After much experimentation, Mattheij rewrote the software (several times in fact) to accomplish a variety of basic tasks. At its core, the system takes images from a webcam and feeds them to a neural network to do the classification. Of course, the neural net needs to be "trained" by showing it lots of images, and telling it what those images represent. Mattheij's breakthrough was allowing the machine to effectively train itself, with guidance: Running pieces through allows the system to take its own photos, make a guess, and build on that guess. As long as Mattheij corrects the incorrect guesses, he ends up with a decent (and self-reinforcing) corpus of training data. As the machine continues running, it can rack up more training, allowing it to recognize a broad variety of pieces on the fly.

Here's another video, focusing on how the pieces move on conveyer belts (running at slow speed so puny humans can follow). You can also see the air jets in action:

In an email interview, Mattheij told Mental Floss that the system currently sorts LEGO bricks into more than 50 categories. It can also be run in a color-sorting mode to bin the parts across 12 color groups. (Thus at present you'd likely do a two-pass sort on the bricks: once for shape, then a separate pass for color.) He continues to refine the system, with a focus on making its recognition abilities faster. At some point down the line, he plans to make the software portion open source. You're on your own as far as building conveyer belts, bins, and so forth.

Check out Mattheij's writeup in two parts for more information. It starts with an overview of the story, followed up with a deep dive on the software. He's also tweeting about the project (among other things). And if you look around a bit, you'll find bulk LEGO brick auctions online—it's definitely a thing!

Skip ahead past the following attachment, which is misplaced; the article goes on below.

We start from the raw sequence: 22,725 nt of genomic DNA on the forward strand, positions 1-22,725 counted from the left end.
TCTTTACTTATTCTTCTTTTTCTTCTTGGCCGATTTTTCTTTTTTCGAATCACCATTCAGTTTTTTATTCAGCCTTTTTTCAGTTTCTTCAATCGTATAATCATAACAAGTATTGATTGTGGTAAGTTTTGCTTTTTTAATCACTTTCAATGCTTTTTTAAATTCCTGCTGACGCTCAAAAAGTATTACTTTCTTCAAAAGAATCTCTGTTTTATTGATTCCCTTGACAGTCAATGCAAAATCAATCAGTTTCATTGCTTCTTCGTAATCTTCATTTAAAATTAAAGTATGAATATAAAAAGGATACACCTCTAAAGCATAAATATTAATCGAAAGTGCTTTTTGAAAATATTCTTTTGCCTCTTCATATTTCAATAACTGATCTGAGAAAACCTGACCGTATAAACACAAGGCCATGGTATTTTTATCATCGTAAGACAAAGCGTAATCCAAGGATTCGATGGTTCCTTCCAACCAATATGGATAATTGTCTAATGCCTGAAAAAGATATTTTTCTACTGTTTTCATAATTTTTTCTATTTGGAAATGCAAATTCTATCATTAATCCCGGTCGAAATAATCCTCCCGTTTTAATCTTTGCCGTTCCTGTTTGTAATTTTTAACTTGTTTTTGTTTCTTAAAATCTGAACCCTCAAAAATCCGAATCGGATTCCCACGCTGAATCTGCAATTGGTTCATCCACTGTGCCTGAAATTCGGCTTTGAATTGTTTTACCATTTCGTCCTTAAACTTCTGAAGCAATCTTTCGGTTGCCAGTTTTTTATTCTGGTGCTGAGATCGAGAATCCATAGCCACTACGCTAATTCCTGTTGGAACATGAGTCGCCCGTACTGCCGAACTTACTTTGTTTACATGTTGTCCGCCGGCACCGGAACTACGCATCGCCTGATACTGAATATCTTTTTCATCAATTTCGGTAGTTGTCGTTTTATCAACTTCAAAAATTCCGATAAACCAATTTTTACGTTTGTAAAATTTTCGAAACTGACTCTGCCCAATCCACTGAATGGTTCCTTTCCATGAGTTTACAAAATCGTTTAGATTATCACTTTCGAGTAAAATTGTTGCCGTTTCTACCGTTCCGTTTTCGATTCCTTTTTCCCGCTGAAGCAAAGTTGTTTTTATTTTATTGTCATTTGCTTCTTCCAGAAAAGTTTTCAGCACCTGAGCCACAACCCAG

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Here's How to Change Your Name on Facebook
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Whether you want to change your legal name, adopt a new nickname, or simply reinvent your online persona, it's helpful to know the process of resetting your name on Facebook. The social media site isn't a fan of fake accounts, and as a result changing your name is a little more complicated than updating your profile picture or relationship status. Luckily, Daily Dot laid out the steps.

Start by going to the blue bar at the top of the page in desktop view and clicking the down arrow to the far right. From here, go to Settings. This should take you to the General Account Settings page. Find your name as it appears on your profile and click the Edit link to the right of it. Now, you can input your preferred first and last name, and if you’d like, your middle name.

The steps are similar in Facebook mobile. To find Settings, tap the More option in the bottom right corner. Go to Account Settings, then General, then hit your name to change it.

Whatever you type should adhere to Facebook's guidelines, which prohibit symbols, numbers, unusual capitalization, and honorifics like Mr., Ms., and Dr. Before landing on a name, make sure you’re ready to commit to it: Facebook won’t let you update it again for 60 days. If you aren’t happy with these restrictions, adding a secondary name or a name pronunciation might better suit your needs. You can do this by going to the Details About You heading under the About page of your profile.

[h/t Daily Dot]